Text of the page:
The term “passing off” refers to the act of selling goods under someone else’s name. This can happen through misrepresentation (such as using a trademarked brand name without permission) or by passing off products that are not your own as being your own.
The passing off law is a common law that governs the use of trademarks. Under this law, trademark infringement occurs when a person passes off his goods as those of someone else. In other words, passing off occurs when someone sells something they do not actually have ownership of.
In order to prove passing off, a plaintiff must show that (1) its mark has become distinctive through secondary meaning; (2) the defendant used the same or similar mark without permission; and (3) the defendant’s actions were likely to confuse consumers.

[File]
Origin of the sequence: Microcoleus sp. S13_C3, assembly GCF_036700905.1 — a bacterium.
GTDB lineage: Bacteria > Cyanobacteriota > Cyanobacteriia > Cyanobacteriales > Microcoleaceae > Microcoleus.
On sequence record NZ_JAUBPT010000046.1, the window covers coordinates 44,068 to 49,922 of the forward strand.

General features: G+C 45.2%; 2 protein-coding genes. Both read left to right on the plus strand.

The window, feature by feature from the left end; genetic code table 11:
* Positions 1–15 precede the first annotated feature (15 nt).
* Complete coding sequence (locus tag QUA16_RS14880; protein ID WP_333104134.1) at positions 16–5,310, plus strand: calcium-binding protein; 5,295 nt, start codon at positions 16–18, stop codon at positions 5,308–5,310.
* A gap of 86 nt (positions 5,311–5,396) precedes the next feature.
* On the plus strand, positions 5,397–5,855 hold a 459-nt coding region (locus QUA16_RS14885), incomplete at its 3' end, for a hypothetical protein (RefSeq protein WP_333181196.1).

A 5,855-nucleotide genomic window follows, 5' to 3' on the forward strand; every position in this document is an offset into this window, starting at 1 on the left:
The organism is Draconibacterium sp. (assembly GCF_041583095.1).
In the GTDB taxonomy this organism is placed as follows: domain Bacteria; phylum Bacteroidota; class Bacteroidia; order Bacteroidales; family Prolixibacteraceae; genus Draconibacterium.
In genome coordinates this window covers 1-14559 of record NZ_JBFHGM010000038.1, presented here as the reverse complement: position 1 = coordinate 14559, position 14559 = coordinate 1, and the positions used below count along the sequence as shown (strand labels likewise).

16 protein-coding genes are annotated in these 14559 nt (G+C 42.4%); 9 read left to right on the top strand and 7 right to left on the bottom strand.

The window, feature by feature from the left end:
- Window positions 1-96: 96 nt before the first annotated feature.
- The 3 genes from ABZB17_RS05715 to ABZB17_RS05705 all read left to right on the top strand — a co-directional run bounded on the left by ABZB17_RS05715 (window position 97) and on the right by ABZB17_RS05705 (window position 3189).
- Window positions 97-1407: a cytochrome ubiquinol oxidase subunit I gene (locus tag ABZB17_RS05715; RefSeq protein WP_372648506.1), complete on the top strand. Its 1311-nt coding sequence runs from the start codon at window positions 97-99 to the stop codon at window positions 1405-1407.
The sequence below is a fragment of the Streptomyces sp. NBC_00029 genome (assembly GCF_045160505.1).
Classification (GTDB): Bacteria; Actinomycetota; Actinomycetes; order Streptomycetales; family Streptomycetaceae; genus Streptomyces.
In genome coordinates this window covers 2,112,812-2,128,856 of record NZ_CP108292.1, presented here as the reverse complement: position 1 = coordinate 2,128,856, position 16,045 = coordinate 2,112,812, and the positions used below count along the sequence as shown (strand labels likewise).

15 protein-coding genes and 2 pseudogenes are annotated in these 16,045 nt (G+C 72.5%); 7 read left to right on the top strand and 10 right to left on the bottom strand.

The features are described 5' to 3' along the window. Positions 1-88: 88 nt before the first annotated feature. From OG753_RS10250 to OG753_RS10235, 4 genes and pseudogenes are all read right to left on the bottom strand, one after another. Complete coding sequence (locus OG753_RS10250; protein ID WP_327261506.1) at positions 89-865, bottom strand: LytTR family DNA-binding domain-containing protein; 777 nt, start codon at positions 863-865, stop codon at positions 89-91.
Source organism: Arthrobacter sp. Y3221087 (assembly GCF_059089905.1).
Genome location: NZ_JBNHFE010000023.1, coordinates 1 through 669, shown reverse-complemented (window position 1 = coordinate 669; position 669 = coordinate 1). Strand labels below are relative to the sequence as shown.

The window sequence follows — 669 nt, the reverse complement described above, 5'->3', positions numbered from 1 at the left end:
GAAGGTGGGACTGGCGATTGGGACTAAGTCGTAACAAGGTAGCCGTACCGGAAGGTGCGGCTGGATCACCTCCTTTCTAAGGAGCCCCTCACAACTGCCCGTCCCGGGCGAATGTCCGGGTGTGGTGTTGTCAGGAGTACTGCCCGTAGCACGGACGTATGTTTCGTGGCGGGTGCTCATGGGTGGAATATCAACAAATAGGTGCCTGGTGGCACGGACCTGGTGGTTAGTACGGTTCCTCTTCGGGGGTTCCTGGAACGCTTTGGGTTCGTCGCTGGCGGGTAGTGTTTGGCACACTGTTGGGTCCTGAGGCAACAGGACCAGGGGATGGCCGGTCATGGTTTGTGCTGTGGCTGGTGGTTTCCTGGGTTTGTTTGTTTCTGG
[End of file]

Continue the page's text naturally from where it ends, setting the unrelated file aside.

A trademark owner may bring a claim under the passing off law, whether or not it has registered its mark. However, a plaintiff cannot obtain damages unless it proves that the defendant’s conduct caused actual confusion among consumers. In addition, a plaintiff cannot recover attorney fees unless it prevails on its claim.